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Friday
Jan182013

Accredited Speaker? You? Yes!

Many people believe that the Toastmasters program is just for people who want to overcome their fear of public speaking. It will give them some comfort and increase their confidence, but it isn't really for serious speakers. It's where the amateurs hang out.

Think again.

After you overcome your fear of public speaking, ignoring the leadership side of the program for a moment, have you thought of Toastmasters as a place where you can pursue excellence in public speaking and presentations, that it can help you get to the top of your game?

                                                                                                                                 

Craig Senior at Rise Up for Haiti (Photo: Erick Sodhi)

  • The speech contests give you an opportunity to develop and hone a speech. Get a mentor or coach and develop amazing content that touches the heart, makes them think, and makes them feel. Practice it as many times as you can stand, until you no longer sound like you rehearsed it, until it part of your intuitive, authentic speaker self
  • Speak at other clubs to give yourself new audiences
  • Develop a workshop or a few to deliver at the Toastmasters Leadership Institute (TLI) or at a District Conference. This gives you larger audiences.
  • Become an Accredited Speaker

What is an Accredited Speaker? I never heard of that before.

The Toastmasters Accredited Speaker Program might be Toastmasters International's best kept secret. It recognizes members who already possess and regularly demonstrate the expert skills needed to speak professionally. Between 1981 and 2012, Toastmasters recognized only 65 Accredited Speakers.

Requirements

Here is an overview of the requirements to achieve your Accredited Speaker credential:

Screening Level 1

  • already earned one of: Able Toastmaster, Advanced Toastmaster Bronze, or Advanced Communicator Bronze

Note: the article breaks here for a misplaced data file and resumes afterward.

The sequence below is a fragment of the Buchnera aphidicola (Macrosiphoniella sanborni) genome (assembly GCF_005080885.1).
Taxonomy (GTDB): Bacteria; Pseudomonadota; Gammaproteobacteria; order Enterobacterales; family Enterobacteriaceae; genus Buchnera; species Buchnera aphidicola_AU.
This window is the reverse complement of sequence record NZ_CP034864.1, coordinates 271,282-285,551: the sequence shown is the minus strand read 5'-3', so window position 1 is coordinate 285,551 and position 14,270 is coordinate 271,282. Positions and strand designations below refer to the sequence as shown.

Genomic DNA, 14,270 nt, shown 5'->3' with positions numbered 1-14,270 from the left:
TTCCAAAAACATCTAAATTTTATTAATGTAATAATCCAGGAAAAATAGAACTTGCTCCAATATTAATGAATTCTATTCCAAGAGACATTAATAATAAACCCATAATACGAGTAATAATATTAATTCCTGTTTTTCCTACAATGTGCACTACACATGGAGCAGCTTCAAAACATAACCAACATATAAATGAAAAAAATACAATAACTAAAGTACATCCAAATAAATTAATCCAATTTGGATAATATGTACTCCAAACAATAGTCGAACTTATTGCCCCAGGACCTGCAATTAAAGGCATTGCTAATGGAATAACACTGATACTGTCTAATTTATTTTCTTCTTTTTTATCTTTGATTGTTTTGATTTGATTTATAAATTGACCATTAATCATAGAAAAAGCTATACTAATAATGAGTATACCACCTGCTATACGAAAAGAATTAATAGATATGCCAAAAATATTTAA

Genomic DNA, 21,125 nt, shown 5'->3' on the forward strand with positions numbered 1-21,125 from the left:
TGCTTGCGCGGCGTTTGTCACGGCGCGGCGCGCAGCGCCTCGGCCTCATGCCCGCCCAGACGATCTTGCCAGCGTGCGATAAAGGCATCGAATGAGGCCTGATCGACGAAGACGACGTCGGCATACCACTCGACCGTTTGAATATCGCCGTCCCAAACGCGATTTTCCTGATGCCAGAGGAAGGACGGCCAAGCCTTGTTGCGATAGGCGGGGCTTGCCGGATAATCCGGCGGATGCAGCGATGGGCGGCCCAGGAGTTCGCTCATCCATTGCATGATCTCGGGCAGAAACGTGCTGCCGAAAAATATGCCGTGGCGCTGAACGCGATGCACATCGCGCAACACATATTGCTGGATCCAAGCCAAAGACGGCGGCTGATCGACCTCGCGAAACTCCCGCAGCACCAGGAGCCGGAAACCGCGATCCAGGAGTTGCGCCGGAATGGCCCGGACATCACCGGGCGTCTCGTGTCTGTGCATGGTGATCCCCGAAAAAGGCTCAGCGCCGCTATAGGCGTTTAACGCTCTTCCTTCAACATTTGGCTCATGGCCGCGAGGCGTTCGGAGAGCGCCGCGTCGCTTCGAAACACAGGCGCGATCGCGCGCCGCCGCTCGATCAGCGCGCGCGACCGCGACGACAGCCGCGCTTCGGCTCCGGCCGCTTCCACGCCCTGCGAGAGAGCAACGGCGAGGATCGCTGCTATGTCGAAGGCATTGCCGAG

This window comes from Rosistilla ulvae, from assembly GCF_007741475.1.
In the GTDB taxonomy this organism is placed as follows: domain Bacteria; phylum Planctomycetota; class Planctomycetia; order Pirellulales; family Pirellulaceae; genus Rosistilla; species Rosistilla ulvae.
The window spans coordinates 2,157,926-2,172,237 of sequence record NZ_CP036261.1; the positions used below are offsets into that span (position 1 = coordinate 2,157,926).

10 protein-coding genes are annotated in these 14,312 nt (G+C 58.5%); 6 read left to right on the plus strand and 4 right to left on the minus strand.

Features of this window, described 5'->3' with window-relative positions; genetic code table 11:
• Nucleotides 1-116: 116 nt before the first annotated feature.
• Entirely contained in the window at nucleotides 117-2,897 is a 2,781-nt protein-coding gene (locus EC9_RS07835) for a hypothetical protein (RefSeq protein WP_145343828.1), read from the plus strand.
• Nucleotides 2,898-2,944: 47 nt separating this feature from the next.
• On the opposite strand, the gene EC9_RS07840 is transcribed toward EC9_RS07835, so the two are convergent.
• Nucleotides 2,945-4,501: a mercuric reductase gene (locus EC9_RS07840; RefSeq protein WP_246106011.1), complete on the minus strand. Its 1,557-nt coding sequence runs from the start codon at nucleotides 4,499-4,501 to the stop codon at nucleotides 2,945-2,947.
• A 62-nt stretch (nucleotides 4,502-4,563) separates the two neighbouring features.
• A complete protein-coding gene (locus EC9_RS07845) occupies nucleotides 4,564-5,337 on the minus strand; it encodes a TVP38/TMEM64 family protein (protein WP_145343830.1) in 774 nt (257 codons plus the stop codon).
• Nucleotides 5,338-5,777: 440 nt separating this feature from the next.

• deliver 25 presentations, at least 20 minutes long, to non-Toastmasters audiences of at least 20 people, in the 3-year period before your application. 15 of the 25 presentations must be paid engagements.
  • complete the Application Form
  • on your application form, submit a link to a 20- to 45-minute, unedited video in English, recorded before a live, non-Toastmasters audience (webinars or Skype recordings do not count)
  • Five recommendations from five different clients for paid engagements, using the official Accredited Speaker Program Recommendation Form.
  • Non-refundable Level 1 application fee of $100
  • Read the details in the Accredited Speaker Rules

Screening Level 2

  • If you pass Level 1, you are invited to present before a live audience, including a panel of judges, at the Toastmasters International Convention.  A majority vote for your level of professionalism by the judges gets you through.
  • Non-refundable Level 2 application fee of $150
  • Read the details in the Accredited Speaker Rules

Benefits And Recognition

If you pass Level 2, you will receive the following benefits and recognition:

  • letter of commendation
  • ceremonial presentation of an Accredited Speaker plaque at the International Convention
  • news release sent to selected publications
  • Hall of Fame acknowledgement in the Toastmaster magazine

More Information

Now the rest is up to you. Accredited Speaker could be part of your path to becoming a professional speaker. Certainly the 25 presentations will enable you to hone your presentation and give you a warm market to launch your speaking business. 

Coach Craig

P.S. To answer your question, yes I am working towards Accredited Speaker.

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Reader Comments (3)

Does a "webinar" count as a live audience??? They tend to be there in mind/spirit but not in body..

The "traditional" live audience is often a "captive" audience who has to be there for some reason or another. They may be there in body but not in mind/spirit.

Jan 19, 2013 | Unregistered CommenterChris

I am 99% certain that Toastmasters would mean the audience is in the room with the speaker and a webinar would not count. Good question, so I will ask Toastmasters International and get back to you. Coach Craig

Jan 19, 2013 | Registered CommenterMessage Masters

We checked with Toastmasters Intl.. Webinars and other telecommunicated or recorded presentations cannot be used for the 25 presentations. The presentations must be before a live audience.

Jan 22, 2013 | Registered CommenterMessage Masters

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